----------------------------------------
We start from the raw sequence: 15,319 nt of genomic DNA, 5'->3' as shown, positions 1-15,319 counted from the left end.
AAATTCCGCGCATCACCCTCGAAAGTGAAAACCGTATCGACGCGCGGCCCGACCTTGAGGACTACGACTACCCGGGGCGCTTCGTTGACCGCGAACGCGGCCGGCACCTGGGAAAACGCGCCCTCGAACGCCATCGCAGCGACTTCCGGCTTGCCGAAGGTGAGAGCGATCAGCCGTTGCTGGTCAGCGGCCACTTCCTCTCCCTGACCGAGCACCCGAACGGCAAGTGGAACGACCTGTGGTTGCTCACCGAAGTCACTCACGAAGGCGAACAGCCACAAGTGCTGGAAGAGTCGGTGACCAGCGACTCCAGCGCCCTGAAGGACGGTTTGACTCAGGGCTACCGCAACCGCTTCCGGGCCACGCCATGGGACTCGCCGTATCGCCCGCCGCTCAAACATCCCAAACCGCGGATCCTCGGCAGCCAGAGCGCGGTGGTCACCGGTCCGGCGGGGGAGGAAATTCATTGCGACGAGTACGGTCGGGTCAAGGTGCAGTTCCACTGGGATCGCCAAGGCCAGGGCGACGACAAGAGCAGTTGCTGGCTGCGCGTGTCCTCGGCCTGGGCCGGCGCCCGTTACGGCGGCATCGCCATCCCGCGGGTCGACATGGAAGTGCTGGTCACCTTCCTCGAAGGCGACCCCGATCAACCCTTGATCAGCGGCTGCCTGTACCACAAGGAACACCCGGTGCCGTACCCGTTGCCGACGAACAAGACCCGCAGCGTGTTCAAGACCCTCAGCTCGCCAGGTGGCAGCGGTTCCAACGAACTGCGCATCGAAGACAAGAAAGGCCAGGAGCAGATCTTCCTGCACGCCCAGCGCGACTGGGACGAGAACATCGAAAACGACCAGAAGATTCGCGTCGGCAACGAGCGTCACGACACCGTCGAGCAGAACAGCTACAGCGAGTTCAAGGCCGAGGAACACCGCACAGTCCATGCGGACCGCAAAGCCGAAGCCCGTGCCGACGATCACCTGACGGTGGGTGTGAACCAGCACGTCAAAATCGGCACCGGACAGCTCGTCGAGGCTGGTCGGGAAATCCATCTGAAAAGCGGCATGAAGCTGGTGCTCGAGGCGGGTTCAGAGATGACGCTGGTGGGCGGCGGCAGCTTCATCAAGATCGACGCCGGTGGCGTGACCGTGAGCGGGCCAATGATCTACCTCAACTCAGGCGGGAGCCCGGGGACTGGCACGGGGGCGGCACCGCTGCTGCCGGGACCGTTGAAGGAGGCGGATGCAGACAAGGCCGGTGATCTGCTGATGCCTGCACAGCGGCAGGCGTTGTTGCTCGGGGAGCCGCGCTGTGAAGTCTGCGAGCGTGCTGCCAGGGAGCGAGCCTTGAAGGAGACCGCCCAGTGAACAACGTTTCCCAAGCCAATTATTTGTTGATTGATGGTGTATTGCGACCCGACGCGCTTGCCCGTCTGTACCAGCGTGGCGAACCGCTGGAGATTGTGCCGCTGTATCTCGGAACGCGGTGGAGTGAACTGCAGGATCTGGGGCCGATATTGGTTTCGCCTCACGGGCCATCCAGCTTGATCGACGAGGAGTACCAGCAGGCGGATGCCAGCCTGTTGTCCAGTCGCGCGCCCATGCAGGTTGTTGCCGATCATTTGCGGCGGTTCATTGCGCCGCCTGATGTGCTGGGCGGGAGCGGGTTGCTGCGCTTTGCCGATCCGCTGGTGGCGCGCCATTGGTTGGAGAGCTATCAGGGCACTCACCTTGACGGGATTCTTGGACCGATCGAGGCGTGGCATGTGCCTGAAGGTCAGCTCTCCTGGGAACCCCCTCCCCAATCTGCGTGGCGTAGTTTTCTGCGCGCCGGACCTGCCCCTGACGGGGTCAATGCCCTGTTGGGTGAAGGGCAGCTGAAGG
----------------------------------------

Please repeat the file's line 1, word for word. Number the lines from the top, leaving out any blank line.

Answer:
We start from the raw sequence: 15,319 nt of genomic DNA, 5'->3' as shown, positions 1-15,319 counted from the left end.